So, we will need some money to nationalize the banks, cover all depositors, to reduce the damage to the pension system, and to pay bills until we are able to run without an annual deficit. To this end, we have our friends from the EU to thank. In their effort to strip us of our wealth many supported the “Eureca” plan. We realize that it was an attempt to strip us of our heritage and to enrich themselves at our expense, but not all of the ideas are bad. We will be auctioning off minority stakes in some of the entities. The winners will be required to not only pay for the minority stakes, but will participate in our new Drachma bond offering. We have already been approached by several potential investors. It seems that although the EU may be fair weather friends, many other nations are private investors are happy to support the new Greece. Sovereign wealth funds in particular are excited to be part of the new Greece and are comfortable that with our incredibly small debtload, so not only will the new Drachma bonds trade well, there is little expectation of inflation. We have no need to “print” money like other central banks, because our debt to GDP ratio will only be 20% after the asset sales and new bond issues. With such low debt, many of the growth countries in the world will find it a valuable addition to their investment portfolio. We expect to have enhanced trade agreements with many of these countries shortly as well, in an effort to replace what the EU has decided to deny us.
There will be claims that this cannot work, yet look at Korea, Russia, Argentina, Iceland, to see countries that either defaulted or were on the precipice that made tough decisions, played hardball, and went on to unprecedented periods of prosperity.
Say no to the Eurozone and usher in a brand new era where we control our own destiny and have no debt problems, with a real possibility of having surpluses and reserves in the future. The new Drachma will be a solid currency backed by hard assets, a strong government, dedicated citizens, and little debt. Do not listen to the alarmists, they have everything to gain from keeping us bound to the eurozone debt shackles and everything to lose by us taking back our freedom.
The main takeaway here is that it is probably not the case that leaving the Eurozone leads to a new Ice Age. The standard of living of the average Greek will not recover to pre-crisis levels for some time, but that is true no matter what choice is made.
Market-wise: now that there is near-unanimity that Greece is going to accept the bailout after some whining, there is no longer upside to that uncertainty. Let us remember that before Greece started making noises about not liking the deal, lots of other observers gave the deal little chance of making any meaningful change in the ultimate probability of Greek default. Greek 2-year yields rose 95% today…which is an improvement over where they were earlier in the day, but still not exactly a ringing endorsement about the Grand Bargain for Greece. I am less than completely confident that when Monday comes we will still think Greece’s problems are all solved.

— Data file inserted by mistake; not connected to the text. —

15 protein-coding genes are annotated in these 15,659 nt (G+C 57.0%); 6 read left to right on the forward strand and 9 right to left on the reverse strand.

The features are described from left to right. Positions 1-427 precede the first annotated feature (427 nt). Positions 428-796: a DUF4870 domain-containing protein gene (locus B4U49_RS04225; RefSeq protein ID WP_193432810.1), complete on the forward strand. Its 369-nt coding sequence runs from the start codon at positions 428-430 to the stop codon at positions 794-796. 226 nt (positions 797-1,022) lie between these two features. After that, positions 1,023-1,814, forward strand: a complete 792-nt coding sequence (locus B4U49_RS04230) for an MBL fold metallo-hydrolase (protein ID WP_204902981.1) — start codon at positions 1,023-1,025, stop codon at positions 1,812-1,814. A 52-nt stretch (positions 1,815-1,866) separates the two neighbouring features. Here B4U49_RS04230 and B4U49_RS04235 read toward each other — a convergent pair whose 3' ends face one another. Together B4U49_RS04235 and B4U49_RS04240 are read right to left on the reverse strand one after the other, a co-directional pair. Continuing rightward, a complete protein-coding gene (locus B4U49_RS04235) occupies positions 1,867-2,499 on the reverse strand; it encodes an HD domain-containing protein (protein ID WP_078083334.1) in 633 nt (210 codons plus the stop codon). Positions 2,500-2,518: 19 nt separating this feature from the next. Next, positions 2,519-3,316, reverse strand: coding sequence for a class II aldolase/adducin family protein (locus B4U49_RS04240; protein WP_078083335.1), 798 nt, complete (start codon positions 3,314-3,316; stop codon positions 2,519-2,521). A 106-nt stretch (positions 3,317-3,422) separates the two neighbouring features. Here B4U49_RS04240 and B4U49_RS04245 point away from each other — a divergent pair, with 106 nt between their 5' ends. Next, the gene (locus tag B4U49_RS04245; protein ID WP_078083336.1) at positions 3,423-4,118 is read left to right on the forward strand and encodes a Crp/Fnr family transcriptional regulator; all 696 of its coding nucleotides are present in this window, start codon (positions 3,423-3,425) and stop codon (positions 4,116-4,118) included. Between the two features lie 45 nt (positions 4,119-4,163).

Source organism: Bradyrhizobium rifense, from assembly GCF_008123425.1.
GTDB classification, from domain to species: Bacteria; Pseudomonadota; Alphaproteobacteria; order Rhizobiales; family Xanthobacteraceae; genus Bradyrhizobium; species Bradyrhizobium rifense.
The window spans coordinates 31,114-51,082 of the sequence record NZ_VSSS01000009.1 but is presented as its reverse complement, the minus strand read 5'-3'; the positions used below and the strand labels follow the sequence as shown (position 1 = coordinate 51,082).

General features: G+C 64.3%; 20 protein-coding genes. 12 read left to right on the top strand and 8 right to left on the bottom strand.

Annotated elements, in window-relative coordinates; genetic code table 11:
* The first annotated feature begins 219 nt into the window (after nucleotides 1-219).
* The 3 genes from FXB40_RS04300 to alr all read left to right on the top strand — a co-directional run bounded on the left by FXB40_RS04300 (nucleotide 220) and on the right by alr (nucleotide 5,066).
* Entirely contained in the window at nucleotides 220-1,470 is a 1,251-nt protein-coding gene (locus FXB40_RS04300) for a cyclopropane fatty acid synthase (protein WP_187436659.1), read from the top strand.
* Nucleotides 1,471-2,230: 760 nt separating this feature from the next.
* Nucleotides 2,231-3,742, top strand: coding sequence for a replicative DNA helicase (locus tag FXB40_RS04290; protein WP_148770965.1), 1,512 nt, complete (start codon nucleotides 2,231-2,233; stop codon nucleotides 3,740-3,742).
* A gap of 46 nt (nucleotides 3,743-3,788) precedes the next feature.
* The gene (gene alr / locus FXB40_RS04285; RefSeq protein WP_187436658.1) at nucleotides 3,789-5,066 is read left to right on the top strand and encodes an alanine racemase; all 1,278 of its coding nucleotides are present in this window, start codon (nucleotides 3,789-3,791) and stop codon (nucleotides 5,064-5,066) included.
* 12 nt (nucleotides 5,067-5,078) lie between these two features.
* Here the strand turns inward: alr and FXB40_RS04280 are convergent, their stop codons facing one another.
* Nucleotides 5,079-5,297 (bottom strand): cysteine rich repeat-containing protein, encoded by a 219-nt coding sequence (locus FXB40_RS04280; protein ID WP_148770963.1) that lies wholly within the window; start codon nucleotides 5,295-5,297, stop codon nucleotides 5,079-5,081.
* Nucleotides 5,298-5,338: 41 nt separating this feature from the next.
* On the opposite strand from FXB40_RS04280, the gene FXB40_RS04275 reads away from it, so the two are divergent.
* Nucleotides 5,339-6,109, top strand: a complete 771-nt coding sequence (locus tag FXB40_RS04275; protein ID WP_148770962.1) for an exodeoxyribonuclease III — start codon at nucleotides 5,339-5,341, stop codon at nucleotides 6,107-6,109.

Back to the new guy at the ECB. I am sure that many in the EU are saying “see what happens when we put an Italian in charge of the central bank?” No sooner did Mario Draghi take the helm at the ECB than the bank reversed the prior policy and cut interest rates unexpectedly. To be sure, Trichet’s policy to tighten into a recession and sovereign/banking crisis was absurd, but no one expected a turnabout so quickly. However, we can now say that no major central bank can even plausibly claim to be tight. (The ECB with its bond purchases had already looked like it was pursuing easy money even while maintaining the façade of holding the line on inflation, but now their position is clear). Two central banks are literally printing money to try and weaken their currencies. Several are buying assets of all kinds. And incredibly, the fear of inflation is ebbing. Commodities’ rally today was the right direction, but I fear they were moving in sympathy in stocks rather than because it makes all kinds of sense to be long real assets right now.
On Friday, we finally get the Employment Report, with economists looking for a print around 100k on Payrolls and an unchanged 9.1% Unemployment Rate. Certainly all labor indicators right now seem to be suggesting such a status-quo-maintaining number. I suspect the markets will react more strongly to a weak number than to a strong number, simply because today made the ‘strong economy’ investments more expensive and it is also fairly easy to imagine profit-taking into the weekend anyway.